We are facing a zucchini overload. Our two courgette plants have been giving us a new courgette at least twice a week. As a result, we’ve been eating a lot of courgette. So much so that we just didn’t feel like them anymore. After giving some away, preparing to make some into a soup that can be frozen, a great new solution came our way. A sweet snack with zucchini (or courgette as we call it). It sounded like the perfect solution we needed after days of pasta with zucchini, zucchini from the oven and plenty of other zucchini applications.
Even better, that sweet recipe was a chocolate pie (yes, it’s the cake at the top of this post, can’t see any zucchini anymore can you?). Never thought of zucchini and chocolate as a good combination? Think again. This zucchini chocolate cake was super moist and jummy.
Zucchini is a close relative of pumpkin and squash and grows on short plants with huge leaves. If you plan on growing zucchini (which isn’t the hardest vegetable to grow), make sure you’ve got at least 1,5×1,5m of space for them. Once the plant starts growing zucchini you will first see a yellow/orange flower. After flowering most fall off quite quickly. These flowers can be used in cooking (thanks Masterchef Australia for that insight), but won’t keep long. At the bottom of this flower is where the zucchini grows, within a couple of days it’ll be ready for harvest.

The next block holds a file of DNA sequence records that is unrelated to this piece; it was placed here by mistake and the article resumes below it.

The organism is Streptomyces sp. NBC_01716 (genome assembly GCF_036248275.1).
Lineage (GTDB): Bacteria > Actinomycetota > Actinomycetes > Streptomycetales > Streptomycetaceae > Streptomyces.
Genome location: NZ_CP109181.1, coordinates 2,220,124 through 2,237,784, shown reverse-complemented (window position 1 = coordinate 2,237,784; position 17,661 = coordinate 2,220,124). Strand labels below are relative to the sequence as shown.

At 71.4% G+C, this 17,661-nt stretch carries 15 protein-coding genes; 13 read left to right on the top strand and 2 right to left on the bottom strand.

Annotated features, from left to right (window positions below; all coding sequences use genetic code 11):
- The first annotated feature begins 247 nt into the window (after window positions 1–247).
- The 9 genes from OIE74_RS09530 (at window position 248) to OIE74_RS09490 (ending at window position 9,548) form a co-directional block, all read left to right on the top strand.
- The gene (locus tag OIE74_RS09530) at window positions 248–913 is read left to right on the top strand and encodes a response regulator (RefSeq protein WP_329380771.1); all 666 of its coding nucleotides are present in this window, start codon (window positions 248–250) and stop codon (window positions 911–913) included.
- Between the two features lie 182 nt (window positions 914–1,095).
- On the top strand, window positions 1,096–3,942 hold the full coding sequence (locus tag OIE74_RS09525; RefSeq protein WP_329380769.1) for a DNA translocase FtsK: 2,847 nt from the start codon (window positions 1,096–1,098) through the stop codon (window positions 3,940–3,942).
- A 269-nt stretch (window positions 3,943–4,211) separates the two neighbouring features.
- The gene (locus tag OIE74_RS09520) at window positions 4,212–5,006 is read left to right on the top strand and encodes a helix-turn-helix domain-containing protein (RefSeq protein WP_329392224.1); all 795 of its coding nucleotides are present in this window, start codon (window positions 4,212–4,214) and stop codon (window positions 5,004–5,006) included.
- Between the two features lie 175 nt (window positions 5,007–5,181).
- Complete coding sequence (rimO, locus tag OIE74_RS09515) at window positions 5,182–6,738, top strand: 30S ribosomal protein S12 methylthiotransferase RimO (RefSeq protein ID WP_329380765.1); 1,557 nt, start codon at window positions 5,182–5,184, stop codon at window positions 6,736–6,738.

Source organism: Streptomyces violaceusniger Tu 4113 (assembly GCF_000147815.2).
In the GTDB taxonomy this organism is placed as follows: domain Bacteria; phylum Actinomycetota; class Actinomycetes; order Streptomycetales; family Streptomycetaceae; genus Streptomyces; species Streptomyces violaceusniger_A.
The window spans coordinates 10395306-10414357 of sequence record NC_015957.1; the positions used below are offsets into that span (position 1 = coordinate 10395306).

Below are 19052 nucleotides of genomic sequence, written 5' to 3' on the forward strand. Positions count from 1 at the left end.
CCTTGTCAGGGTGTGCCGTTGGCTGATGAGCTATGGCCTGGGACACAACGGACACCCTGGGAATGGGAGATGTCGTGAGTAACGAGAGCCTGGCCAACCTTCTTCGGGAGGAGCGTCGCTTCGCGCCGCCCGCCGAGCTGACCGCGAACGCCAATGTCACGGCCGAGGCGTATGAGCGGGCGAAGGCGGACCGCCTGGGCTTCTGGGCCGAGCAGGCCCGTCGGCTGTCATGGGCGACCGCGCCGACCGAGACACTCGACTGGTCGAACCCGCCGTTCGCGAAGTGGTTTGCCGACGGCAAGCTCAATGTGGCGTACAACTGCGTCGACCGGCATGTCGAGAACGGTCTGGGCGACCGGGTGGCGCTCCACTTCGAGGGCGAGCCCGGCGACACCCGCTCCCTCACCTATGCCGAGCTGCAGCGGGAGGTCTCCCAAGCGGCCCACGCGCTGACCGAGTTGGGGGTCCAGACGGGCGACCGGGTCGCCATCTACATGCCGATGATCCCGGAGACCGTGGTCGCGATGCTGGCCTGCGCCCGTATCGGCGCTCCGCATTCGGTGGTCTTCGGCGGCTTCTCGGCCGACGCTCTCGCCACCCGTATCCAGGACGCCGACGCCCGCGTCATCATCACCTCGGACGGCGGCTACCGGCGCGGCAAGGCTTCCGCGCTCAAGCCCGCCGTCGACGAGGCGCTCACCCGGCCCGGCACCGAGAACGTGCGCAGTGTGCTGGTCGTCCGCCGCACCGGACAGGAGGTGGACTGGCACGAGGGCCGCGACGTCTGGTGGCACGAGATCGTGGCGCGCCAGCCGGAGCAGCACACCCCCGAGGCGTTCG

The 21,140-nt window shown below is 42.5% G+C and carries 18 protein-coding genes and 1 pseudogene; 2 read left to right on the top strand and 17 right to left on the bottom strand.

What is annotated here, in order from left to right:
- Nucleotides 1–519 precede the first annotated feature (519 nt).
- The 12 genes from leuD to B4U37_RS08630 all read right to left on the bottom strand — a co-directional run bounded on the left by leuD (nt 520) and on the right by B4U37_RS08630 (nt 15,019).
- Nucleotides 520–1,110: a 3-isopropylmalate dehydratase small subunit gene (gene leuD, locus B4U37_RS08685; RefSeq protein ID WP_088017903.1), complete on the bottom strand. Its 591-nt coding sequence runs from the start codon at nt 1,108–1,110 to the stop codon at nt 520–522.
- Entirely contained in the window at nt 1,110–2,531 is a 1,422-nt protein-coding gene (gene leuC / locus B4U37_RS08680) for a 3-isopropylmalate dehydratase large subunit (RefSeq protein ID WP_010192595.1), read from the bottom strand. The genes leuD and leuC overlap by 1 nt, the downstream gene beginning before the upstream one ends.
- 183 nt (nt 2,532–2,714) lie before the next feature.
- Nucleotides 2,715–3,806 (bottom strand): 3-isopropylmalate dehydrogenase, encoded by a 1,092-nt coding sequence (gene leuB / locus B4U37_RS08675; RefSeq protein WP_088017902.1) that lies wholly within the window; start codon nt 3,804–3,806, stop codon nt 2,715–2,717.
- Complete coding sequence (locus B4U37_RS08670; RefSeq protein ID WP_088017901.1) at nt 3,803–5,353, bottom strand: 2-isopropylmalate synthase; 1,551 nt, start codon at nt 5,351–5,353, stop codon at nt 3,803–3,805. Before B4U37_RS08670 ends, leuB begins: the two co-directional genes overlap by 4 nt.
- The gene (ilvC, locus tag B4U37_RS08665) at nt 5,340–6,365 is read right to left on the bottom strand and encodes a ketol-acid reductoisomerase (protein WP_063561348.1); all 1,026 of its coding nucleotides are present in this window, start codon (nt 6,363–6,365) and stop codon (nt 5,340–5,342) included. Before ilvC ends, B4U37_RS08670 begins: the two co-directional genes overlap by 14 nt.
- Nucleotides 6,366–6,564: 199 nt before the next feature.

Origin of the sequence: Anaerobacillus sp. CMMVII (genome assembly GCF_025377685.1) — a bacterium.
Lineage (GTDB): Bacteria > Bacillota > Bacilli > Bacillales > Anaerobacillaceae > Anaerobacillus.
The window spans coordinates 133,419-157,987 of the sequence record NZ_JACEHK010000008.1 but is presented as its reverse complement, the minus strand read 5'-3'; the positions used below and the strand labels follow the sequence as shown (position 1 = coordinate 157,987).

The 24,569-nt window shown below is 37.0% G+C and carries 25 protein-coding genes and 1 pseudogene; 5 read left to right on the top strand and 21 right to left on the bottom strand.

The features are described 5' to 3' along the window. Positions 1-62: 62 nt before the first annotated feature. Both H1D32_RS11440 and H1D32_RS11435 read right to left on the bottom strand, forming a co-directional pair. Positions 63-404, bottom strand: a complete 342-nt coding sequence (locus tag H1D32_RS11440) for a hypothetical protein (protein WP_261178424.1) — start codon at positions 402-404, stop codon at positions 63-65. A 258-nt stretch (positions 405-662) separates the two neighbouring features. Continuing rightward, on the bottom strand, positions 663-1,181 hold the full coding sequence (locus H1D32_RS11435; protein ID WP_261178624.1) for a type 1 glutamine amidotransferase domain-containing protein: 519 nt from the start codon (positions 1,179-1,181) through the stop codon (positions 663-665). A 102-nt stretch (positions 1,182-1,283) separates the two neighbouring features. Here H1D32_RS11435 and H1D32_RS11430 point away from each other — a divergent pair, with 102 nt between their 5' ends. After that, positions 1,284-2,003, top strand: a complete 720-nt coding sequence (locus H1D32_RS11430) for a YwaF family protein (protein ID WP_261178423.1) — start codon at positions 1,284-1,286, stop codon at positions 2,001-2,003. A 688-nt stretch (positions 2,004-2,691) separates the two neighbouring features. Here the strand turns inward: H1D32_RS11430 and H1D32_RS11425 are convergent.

A zucchini, as do most vegetables, mostly consists of water. Well over 90% of a zucchini is water. The remainder of a zucchini are some sugars and other carbohydrates, a little protein and several vitamins and minerals (source).
Vegetables and fruit can hold on to their water quite well, as long as the original structure is still intact. The cells and the concept of turgor will keep a vegetable firm and fresh. At this point, water might evaporate, but it will take a while. However, once you start cutting, grating, or otherwise breaking down those cells, the structure of a vegetable can change quite rapidly, especially for a vegetable like a zucchini which doesn’t have a very strong structure (as opposed to carrots for instance).
Baking with zucchini
The moisture loss also occurs for zucchini, when it’s grated, sliced or cooked. Once zucchini is grated, it can lose quite a lot of moisture easily. If you’d store grated zucchini in a bowl you can end up with a layer of moisture and some dry zucchini strands on top. By cooking/heating the zucchini you will accelerate that even further, breaking down cell walls and helping water leave the vegetable more easily.